"You know I can hear you," Kurama said.

"No, he was quite ni--"

"No of course not!" Botan declared loudly to the world with a big smile in Kurama's direction that said she never believed otherwise. "Because our Kurama is reformed and on the path of goodness and righteousness, now!"

Kurama's expression was flat and unbelieving. "Is anyone else going to show up?"

"No, just me. And, well." Botan pointed down the street. "Them."

Keiko, Yuusuke and Kazuma-kun quickly tried to look very nonchalant, window shopping at buildings that were clearly not stores. When Keiko noticed everyone looking at them, she gave a sheepish wave.

After that, it became a bit of a tradition for someone to be waiting for Yukina when she got off of work. Most days it was Shizuru or Botan, but sometimes it was Keiko or Kazuma-kun. Sometimes, rarely, it was Hiei.

So her days fell into a routine, which she found both comforting and monotonous. The workers at her office lived for routines. She wasn't sure if the humans moreso than the demons. Kurama's workforce was almost half demonic. The non-human half seemed to think she was his concubine or sacrificial tribute, by turns viewing her with pity or contempt. The humans seemed to believe she was Kurama's long lost fiancé, or very eccentric pop star-girlfriend and by turns viewed her with awe or contempt.

"Do you want me to talk to them?" Kurama asked.

"No," she said. "This is part of it, isn't it? Living in the human world."

Gossip was a form of battle for humans. She had not sat in a ki-warded room for untold years wishing death on her captors without learning a little about passive-aggressive combat.

As it turned out, the offices of the worst offenders had a tendency to be at least ten degrees colder than the rest of the building. The demons began to recognize the pattern. The humans just grew frustrated with the building's maintenance crew.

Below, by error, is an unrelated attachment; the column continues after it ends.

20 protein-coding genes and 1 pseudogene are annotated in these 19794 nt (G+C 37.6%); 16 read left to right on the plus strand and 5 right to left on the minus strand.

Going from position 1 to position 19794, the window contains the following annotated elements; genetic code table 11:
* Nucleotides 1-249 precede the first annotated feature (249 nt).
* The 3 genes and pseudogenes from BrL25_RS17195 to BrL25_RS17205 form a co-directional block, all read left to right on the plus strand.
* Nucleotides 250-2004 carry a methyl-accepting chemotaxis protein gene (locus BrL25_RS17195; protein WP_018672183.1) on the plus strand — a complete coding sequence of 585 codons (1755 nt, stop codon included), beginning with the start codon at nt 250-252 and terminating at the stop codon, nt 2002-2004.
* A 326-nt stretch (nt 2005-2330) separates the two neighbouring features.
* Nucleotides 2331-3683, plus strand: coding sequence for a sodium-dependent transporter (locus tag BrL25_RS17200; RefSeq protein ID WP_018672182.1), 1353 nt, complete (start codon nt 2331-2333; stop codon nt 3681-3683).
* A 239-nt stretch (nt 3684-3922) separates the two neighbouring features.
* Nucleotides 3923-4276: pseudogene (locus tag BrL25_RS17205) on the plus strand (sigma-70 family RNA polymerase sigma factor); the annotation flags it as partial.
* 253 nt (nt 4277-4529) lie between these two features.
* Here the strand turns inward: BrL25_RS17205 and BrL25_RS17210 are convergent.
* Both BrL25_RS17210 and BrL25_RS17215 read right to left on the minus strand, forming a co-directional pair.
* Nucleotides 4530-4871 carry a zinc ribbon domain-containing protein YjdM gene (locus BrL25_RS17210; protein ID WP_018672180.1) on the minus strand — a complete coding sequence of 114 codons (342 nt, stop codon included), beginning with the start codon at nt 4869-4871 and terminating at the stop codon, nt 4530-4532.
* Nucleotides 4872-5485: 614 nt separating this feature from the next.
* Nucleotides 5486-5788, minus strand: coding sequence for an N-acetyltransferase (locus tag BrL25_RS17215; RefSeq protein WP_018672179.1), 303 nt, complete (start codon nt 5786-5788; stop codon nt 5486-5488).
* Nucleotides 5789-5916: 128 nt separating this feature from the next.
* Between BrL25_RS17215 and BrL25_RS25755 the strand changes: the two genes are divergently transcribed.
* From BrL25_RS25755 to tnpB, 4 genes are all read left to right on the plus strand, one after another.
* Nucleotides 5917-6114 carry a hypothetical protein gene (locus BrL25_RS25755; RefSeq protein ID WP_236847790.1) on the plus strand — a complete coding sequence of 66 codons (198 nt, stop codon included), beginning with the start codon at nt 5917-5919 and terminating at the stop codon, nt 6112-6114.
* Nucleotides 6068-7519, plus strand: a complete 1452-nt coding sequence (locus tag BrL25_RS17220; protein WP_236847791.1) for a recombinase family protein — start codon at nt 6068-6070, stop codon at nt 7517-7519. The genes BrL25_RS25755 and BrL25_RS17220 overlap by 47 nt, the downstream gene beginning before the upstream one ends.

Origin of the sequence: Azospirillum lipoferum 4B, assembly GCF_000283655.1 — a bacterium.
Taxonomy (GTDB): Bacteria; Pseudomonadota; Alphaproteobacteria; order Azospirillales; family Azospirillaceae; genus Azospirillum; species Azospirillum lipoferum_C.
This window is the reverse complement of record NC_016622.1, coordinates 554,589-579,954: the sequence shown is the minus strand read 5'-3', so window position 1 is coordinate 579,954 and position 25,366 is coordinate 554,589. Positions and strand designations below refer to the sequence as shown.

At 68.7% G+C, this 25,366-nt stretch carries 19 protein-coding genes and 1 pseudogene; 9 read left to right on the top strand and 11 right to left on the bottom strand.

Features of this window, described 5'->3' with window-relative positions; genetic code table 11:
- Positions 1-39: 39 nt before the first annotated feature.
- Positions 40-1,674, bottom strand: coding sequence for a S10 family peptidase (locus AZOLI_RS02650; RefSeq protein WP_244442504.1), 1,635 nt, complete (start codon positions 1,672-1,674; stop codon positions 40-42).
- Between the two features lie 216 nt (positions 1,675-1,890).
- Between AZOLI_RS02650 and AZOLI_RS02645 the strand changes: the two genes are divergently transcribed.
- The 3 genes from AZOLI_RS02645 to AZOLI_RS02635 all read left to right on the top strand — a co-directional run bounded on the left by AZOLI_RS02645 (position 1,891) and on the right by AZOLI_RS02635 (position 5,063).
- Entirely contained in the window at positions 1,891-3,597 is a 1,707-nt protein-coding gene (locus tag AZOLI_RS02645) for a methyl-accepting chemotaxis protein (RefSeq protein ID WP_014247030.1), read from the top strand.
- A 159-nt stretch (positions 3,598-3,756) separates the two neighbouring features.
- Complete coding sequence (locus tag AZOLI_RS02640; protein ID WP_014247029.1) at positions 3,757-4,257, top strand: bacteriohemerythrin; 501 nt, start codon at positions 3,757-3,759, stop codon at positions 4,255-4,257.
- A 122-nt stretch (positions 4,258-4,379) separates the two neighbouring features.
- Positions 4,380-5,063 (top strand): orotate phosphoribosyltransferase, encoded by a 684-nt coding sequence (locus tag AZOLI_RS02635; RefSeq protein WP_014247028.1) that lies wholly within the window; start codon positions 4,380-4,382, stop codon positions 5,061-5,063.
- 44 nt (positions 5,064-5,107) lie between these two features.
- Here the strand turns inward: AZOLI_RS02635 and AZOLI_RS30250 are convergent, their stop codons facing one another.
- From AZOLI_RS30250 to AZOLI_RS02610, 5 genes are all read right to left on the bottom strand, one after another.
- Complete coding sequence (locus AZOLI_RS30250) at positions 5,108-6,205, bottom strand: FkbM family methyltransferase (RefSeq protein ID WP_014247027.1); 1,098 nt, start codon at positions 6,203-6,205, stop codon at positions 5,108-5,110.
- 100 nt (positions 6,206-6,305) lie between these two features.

By the first week, she had mastered filing, though not without argument.

"But why can't we file by species?"

"Because we're trying to be discreet about our demon clientele. If we file Warazushi-san under ogre, subspecies red that's going to make things rather obvious."

That week was the first time she stayed late to work with Kurama. It was completely dark outside when she poked her head in to see if he needed anything.

"You can go home," he said.

"And you?"

"I'm going to keep working." His fingers were rapid and nimble on his keyboard. She wanted to learn how to do that, but hadn't figured out how to ask.

"The office was rather empty, today."

"It's Christmas Eve. Everyone went home early to be with their families."

"Shouldn't you do that?"

"My family's on a cruise." It sounded like something someone should be upset about missing, but Kurama grinned. "Parents are on their second honeymoon. Shuichi-kun got dragged along--much to his dismay. He says he doesn't want to sit around watching them be sappy. I paid for it."

"That's sweet."

"They deserve it."

She took a step inside. "I'll stay, too."

He looked surprised. "You don't have to."

"I have no family. None that will acknowledge me, anyway."

He gave her a sharp look, and she wondered if he would ask, but he didn't and she continued.

"If you want, you can show me how to type like you do. Then we'll be even."

He grinned. "Deal."

By the second week, she had mastered the phones, though not without aggravation.

"But what if I don't want to hold for an important message?"

That was the week a fellow demon spoke to her directly for the first time.

"Is it true?" A little lizard-demon asked as she stood outside Kurama's inner office, waiting for her meeting. She had difficultly hiding the spines behind her ears, but she'd mastered disguising her tail. She was wearing a gray suit and responsible pumps, her hair tied back.